By Consumers for Quality Care, on November 29, 2023
A new Minnesota law forbids hospitals from collecting medical debt from low-income consumers until they have checked to see if they are eligible for financial assistance, according to CBS News Minnesota.
State Senator Liz Boldon, DFL-Rochester, applauded the measure, which will help those that otherwise may incur the financial hardships associated with medical debt. “It has far-reaching impacts so if we can help those families — if we can prevent some of that harm by just providing information — it very much feels like the right thing to do,” said Senator Boldon.
Yolanda Pierson and her husband incurred over $7,000 in medical expenses to treat their son. They fell behind on their bills and eventually were sued over the medical debt. Here’s the rub: Pierson’s family was eligible for financial assistance, but no one at the hospital informed her or her husband of their options. “That’s disheartening as a parent,” said Pierson. “We focused on saving our son’s eye and didn’t fully understand the assistance available to us and no one at the clinic explained that to us.”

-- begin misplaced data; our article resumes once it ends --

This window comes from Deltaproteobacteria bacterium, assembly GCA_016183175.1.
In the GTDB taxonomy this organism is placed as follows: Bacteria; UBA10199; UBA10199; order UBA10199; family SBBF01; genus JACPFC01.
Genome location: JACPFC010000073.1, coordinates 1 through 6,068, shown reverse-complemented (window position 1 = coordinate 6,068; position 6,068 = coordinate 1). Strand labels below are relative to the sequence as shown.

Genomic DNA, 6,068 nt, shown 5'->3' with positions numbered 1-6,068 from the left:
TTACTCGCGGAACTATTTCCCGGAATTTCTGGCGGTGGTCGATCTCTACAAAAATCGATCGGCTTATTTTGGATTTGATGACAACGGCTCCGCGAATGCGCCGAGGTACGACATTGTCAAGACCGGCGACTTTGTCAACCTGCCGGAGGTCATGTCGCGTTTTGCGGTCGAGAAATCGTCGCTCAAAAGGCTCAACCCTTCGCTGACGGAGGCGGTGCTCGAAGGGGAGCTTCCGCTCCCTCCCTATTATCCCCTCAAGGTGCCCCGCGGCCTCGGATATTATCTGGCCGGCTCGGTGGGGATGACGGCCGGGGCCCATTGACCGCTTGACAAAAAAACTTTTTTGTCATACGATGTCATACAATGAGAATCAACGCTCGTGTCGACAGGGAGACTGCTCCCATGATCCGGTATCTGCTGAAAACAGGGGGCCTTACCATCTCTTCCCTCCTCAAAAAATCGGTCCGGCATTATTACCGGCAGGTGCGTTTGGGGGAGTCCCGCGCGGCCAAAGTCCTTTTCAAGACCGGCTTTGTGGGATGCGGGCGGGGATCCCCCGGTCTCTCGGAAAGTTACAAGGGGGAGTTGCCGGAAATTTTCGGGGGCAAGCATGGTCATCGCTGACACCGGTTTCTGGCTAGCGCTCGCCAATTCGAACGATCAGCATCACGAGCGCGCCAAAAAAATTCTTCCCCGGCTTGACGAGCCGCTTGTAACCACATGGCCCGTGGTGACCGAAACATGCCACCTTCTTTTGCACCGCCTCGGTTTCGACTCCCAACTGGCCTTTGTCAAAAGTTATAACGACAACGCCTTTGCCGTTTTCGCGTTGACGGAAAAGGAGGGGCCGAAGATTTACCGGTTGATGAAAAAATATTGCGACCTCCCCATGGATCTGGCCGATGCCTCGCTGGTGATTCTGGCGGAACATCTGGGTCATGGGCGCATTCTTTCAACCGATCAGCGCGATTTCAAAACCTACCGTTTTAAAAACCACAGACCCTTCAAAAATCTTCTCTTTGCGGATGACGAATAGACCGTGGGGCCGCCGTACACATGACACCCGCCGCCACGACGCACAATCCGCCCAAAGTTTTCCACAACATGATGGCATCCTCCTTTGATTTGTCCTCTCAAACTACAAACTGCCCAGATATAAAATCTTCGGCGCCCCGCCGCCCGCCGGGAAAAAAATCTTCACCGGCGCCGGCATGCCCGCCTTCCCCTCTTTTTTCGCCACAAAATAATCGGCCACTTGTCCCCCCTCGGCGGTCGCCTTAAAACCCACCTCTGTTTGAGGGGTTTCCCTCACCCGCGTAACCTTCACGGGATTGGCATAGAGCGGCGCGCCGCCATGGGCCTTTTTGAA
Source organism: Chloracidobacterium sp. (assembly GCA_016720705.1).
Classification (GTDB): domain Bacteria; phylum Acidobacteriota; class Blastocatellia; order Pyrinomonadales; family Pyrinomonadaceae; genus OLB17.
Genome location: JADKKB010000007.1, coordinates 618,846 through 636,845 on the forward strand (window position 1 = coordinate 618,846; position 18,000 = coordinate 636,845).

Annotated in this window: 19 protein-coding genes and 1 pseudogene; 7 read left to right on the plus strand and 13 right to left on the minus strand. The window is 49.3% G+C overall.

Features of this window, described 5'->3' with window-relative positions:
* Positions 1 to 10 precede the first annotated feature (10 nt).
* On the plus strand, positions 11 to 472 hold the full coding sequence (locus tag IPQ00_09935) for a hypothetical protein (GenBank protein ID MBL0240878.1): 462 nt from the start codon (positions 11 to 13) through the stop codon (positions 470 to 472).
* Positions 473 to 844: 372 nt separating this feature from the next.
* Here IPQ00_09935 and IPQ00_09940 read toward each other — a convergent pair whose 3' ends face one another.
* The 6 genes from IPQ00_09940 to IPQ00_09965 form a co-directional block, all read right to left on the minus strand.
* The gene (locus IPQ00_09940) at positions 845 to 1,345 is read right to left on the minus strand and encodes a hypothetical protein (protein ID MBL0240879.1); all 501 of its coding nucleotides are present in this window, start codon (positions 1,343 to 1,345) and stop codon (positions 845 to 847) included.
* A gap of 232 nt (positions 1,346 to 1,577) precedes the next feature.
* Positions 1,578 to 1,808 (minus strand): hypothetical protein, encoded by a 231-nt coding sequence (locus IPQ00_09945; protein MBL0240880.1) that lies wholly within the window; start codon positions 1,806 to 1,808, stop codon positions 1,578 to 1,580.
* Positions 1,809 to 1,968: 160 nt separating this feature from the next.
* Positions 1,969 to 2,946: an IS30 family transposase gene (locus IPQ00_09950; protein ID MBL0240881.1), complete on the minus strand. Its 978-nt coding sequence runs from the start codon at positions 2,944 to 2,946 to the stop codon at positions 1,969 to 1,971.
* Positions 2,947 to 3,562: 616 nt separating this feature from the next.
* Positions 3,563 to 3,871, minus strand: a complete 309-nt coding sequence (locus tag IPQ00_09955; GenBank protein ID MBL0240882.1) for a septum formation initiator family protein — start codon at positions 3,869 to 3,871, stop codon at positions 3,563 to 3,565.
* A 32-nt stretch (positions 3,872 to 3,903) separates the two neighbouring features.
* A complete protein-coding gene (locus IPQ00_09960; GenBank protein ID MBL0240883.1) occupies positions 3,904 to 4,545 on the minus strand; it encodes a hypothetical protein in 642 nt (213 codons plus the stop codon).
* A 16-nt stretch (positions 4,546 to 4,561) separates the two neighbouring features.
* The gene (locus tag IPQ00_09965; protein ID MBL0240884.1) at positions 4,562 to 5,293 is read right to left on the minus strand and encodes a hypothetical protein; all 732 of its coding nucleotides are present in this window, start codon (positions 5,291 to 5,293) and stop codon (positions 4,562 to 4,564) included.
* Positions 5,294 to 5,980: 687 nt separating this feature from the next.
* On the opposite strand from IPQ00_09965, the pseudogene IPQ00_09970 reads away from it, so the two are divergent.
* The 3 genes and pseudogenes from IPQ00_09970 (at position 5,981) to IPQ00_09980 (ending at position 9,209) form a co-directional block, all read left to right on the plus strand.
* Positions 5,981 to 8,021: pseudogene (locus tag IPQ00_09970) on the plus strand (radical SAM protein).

Under the new law, hospitals must screen consumers to determine whether they qualify for any financial assistance, including charity care, which nonprofit hospitals are required to offer as a condition for their tax-exempt status. Until that screening occurs, hospitals are barred from sending out medical debt to collection agencies. Lawmakers hope that these measures will help to allay the medical debt crisis, which affects millions of Americans.
CQC applauds these efforts, but urges lawmakers to hold health care providers responsible for informing patients that they may be eligible for financial assistance.